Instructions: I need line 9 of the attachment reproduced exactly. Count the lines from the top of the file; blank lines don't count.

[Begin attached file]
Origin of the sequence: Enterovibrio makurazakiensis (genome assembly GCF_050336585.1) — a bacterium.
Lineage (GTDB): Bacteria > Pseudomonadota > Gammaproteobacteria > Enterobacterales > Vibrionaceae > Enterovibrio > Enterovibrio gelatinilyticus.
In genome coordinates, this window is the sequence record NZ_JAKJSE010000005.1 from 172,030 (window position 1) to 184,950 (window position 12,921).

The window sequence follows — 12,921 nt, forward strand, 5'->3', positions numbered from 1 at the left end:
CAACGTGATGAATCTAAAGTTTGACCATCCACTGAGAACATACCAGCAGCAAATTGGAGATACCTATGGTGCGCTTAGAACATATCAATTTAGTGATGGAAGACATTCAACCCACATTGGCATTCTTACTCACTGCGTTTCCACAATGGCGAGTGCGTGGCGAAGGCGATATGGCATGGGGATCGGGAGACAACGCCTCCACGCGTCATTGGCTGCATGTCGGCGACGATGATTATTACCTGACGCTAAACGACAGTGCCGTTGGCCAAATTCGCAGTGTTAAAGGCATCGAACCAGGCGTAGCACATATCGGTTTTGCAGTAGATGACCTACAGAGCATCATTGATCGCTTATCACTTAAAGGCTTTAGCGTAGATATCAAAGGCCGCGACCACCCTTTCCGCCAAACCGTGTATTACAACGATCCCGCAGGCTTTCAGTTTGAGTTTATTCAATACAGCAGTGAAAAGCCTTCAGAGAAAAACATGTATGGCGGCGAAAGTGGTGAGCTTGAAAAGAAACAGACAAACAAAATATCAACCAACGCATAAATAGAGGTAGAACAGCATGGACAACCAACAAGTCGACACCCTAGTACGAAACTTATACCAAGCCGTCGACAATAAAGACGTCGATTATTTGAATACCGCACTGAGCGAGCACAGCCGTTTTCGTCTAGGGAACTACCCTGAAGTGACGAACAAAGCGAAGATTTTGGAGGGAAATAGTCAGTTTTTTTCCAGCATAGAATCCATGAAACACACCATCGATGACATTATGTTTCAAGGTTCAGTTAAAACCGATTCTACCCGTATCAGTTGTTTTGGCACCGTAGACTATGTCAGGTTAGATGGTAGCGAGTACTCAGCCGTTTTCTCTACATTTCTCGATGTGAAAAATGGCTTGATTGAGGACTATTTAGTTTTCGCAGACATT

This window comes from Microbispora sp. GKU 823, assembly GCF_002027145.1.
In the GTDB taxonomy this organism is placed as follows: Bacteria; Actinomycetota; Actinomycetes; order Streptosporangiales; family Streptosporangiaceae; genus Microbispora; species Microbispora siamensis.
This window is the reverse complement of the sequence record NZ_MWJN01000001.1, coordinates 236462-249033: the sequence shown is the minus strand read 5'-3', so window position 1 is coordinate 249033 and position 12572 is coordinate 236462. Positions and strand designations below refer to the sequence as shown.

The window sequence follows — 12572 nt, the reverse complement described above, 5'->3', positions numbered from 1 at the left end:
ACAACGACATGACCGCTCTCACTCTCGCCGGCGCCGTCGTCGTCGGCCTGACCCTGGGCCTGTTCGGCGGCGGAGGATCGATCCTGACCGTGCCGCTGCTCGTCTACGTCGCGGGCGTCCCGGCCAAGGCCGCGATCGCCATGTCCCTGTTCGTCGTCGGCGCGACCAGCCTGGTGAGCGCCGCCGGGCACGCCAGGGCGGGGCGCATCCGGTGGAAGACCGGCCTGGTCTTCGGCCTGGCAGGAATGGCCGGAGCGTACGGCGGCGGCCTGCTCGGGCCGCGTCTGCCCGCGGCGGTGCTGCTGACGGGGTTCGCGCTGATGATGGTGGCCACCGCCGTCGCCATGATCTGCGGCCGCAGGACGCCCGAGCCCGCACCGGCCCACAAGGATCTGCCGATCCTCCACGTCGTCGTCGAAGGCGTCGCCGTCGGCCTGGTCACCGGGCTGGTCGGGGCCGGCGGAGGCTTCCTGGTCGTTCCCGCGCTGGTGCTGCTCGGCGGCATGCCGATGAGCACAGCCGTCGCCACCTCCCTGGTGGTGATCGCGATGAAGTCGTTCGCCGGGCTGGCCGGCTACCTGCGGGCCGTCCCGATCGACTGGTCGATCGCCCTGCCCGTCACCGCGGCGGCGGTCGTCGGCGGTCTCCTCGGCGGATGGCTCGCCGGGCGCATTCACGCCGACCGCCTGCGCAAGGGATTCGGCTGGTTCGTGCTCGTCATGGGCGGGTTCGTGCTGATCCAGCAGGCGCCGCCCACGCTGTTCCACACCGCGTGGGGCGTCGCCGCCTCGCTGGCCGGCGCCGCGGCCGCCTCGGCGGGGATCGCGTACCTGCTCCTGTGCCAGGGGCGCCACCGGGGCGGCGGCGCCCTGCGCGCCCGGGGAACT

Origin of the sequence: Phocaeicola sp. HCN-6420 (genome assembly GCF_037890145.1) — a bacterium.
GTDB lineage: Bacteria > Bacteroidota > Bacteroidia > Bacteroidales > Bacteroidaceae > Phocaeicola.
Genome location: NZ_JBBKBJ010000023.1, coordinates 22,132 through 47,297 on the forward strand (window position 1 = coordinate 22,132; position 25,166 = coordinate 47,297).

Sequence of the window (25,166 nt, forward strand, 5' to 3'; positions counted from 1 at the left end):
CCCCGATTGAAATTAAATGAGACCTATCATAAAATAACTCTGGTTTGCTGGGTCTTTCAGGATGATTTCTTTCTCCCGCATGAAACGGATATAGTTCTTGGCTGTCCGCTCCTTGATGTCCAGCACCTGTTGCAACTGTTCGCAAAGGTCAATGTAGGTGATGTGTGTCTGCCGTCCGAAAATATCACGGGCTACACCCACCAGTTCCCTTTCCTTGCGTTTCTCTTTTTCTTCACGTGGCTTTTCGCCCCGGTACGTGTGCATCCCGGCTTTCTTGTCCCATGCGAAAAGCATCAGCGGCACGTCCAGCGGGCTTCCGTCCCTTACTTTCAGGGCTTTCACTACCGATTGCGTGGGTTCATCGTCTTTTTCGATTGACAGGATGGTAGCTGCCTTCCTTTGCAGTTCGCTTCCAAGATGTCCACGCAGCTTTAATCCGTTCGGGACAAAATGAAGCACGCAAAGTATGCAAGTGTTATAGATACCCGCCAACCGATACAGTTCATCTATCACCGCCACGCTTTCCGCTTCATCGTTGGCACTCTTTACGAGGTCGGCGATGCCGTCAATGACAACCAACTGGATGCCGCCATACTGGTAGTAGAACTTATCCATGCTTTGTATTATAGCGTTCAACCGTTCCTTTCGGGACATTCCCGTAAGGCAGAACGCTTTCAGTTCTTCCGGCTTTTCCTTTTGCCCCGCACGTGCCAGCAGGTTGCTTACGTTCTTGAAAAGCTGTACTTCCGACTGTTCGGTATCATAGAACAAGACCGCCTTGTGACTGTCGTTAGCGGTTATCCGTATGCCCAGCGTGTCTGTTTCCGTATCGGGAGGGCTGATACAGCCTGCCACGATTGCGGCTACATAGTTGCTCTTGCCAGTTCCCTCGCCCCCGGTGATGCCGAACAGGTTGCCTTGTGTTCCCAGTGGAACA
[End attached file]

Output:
The window sequence follows — 12572 nt, the reverse complement described above, 5'->3', positions numbered from 1 at the left end: